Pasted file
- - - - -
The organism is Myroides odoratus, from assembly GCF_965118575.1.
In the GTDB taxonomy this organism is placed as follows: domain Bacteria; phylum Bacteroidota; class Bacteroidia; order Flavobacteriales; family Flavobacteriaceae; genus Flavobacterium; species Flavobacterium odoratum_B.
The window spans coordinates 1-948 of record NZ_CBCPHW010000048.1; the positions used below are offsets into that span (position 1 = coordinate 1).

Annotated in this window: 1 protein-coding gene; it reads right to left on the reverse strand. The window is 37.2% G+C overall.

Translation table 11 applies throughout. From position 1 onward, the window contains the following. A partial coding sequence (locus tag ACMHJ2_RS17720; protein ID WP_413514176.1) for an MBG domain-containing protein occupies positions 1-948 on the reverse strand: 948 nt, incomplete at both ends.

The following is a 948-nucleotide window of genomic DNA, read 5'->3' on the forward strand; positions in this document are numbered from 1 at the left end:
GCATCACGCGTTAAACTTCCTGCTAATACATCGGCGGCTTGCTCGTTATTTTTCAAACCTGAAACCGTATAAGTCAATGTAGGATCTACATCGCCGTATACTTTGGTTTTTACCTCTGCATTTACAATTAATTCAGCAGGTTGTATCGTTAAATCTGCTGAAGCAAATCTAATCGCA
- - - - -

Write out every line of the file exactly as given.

The organism is Myroides odoratus, from assembly GCF_965118575.1.
In the GTDB taxonomy this organism is placed as follows: domain Bacteria; phylum Bacteroidota; class Bacteroidia; order Flavobacteriales; family Flavobacteriaceae; genus Flavobacterium; species Flavobacterium odoratum_B.
The window spans coordinates 1-948 of record NZ_CBCPHW010000048.1; the positions used below are offsets into that span (position 1 = coordinate 1).

Annotated in this window: 1 protein-coding gene; it reads right to left on the reverse strand. The window is 37.2% G+C overall.

Translation table 11 applies throughout. From position 1 onward, the window contains the following. A partial coding sequence (locus tag ACMHJ2_RS17720; protein ID WP_413514176.1) for an MBG domain-containing protein occupies positions 1-948 on the reverse strand: 948 nt, incomplete at both ends.

The following is a 948-nucleotide window of genomic DNA, read 5'->3' on the forward strand; positions in this document are numbered from 1 at the left end:
GCATCACGCGTTAAACTTCCTGCTAATACATCGGCGGCTTGCTCGTTATTTTTCAAACCTGAAACCGTATAAGTCAATGTAGGATCTACATCGCCGTATACTTTGGTTTTTACCTCTGCATTTACAATTAATTCAGCAGGTTGTATCGTTAAATCTGCTGAAGCAAATCTAATCGCA